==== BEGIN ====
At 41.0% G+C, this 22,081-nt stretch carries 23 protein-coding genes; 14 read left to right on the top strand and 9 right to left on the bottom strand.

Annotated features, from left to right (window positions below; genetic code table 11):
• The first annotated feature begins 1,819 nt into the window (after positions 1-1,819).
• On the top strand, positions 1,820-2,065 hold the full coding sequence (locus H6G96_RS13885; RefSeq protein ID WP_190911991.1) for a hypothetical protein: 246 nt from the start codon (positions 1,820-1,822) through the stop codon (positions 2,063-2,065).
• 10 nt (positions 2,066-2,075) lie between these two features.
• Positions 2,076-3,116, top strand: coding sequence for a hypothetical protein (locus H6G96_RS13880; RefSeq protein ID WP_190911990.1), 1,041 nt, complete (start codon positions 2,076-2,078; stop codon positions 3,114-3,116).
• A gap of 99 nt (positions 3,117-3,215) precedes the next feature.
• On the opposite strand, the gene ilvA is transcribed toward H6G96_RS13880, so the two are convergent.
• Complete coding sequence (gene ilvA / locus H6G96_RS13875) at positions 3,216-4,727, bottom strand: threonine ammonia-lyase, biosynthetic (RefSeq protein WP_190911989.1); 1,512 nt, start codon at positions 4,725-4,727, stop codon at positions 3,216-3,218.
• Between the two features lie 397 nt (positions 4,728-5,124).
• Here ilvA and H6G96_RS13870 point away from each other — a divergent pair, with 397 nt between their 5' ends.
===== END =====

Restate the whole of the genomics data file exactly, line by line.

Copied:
At 41.0% G+C, this 22,081-nt stretch carries 23 protein-coding genes; 14 read left to right on the top strand and 9 right to left on the bottom strand.

Annotated features, from left to right (window positions below; genetic code table 11):
• The first annotated feature begins 1,819 nt into the window (after positions 1-1,819).
• On the top strand, positions 1,820-2,065 hold the full coding sequence (locus H6G96_RS13885; RefSeq protein ID WP_190911991.1) for a hypothetical protein: 246 nt from the start codon (positions 1,820-1,822) through the stop codon (positions 2,063-2,065).
• 10 nt (positions 2,066-2,075) lie between these two features.
• Positions 2,076-3,116, top strand: coding sequence for a hypothetical protein (locus H6G96_RS13880; RefSeq protein ID WP_190911990.1), 1,041 nt, complete (start codon positions 2,076-2,078; stop codon positions 3,114-3,116).
• A gap of 99 nt (positions 3,117-3,215) precedes the next feature.
• On the opposite strand, the gene ilvA is transcribed toward H6G96_RS13880, so the two are convergent.
• Complete coding sequence (gene ilvA / locus H6G96_RS13875) at positions 3,216-4,727, bottom strand: threonine ammonia-lyase, biosynthetic (RefSeq protein WP_190911989.1); 1,512 nt, start codon at positions 4,725-4,727, stop codon at positions 3,216-3,218.
• Between the two features lie 397 nt (positions 4,728-5,124).
• Here ilvA and H6G96_RS13870 point away from each other — a divergent pair, with 397 nt between their 5' ends.